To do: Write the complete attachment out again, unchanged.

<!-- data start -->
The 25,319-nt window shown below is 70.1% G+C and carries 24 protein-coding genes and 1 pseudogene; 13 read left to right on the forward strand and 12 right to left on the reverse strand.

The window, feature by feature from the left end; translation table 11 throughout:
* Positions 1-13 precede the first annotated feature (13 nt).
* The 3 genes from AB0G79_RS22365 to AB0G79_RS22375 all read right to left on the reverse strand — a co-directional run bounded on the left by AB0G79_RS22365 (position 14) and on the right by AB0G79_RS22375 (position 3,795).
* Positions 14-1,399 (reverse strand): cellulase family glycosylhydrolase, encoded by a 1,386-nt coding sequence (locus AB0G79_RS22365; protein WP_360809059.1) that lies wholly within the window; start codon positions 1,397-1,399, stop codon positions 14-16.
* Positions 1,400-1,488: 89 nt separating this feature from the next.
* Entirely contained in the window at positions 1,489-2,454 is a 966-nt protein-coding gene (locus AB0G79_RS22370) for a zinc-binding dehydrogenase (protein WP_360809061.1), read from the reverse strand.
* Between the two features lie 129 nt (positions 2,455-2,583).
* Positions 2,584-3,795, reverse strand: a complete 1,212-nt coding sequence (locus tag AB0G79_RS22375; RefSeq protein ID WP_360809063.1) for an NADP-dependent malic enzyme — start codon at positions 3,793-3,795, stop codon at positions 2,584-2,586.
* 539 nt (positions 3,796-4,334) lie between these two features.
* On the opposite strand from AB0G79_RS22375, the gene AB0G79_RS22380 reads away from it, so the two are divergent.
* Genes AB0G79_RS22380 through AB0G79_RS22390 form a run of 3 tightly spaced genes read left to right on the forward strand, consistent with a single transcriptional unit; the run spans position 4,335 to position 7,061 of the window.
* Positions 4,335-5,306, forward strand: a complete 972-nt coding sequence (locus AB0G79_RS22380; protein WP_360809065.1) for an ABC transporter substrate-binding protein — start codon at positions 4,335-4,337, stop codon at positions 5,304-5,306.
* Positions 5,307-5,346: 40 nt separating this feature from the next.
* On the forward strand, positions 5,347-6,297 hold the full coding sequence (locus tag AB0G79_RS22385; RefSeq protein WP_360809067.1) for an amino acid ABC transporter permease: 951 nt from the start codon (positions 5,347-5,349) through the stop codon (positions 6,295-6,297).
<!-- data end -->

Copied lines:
The 25,319-nt window shown below is 70.1% G+C and carries 24 protein-coding genes and 1 pseudogene; 13 read left to right on the forward strand and 12 right to left on the reverse strand.

The window, feature by feature from the left end; translation table 11 throughout:
* Positions 1-13 precede the first annotated feature (13 nt).
* The 3 genes from AB0G79_RS22365 to AB0G79_RS22375 all read right to left on the reverse strand — a co-directional run bounded on the left by AB0G79_RS22365 (position 14) and on the right by AB0G79_RS22375 (position 3,795).
* Positions 14-1,399 (reverse strand): cellulase family glycosylhydrolase, encoded by a 1,386-nt coding sequence (locus AB0G79_RS22365; protein WP_360809059.1) that lies wholly within the window; start codon positions 1,397-1,399, stop codon positions 14-16.
* Positions 1,400-1,488: 89 nt separating this feature from the next.
* Entirely contained in the window at positions 1,489-2,454 is a 966-nt protein-coding gene (locus AB0G79_RS22370) for a zinc-binding dehydrogenase (protein WP_360809061.1), read from the reverse strand.
* Between the two features lie 129 nt (positions 2,455-2,583).
* Positions 2,584-3,795, reverse strand: a complete 1,212-nt coding sequence (locus tag AB0G79_RS22375; RefSeq protein ID WP_360809063.1) for an NADP-dependent malic enzyme — start codon at positions 3,793-3,795, stop codon at positions 2,584-2,586.
* 539 nt (positions 3,796-4,334) lie between these two features.
* On the opposite strand from AB0G79_RS22375, the gene AB0G79_RS22380 reads away from it, so the two are divergent.
* Genes AB0G79_RS22380 through AB0G79_RS22390 form a run of 3 tightly spaced genes read left to right on the forward strand, consistent with a single transcriptional unit; the run spans position 4,335 to position 7,061 of the window.
* Positions 4,335-5,306, forward strand: a complete 972-nt coding sequence (locus AB0G79_RS22380; protein WP_360809065.1) for an ABC transporter substrate-binding protein — start codon at positions 4,335-4,337, stop codon at positions 5,304-5,306.
* Positions 5,307-5,346: 40 nt separating this feature from the next.
* On the forward strand, positions 5,347-6,297 hold the full coding sequence (locus tag AB0G79_RS22385; RefSeq protein WP_360809067.1) for an amino acid ABC transporter permease: 951 nt from the start codon (positions 5,347-5,349) through the stop codon (positions 6,295-6,297).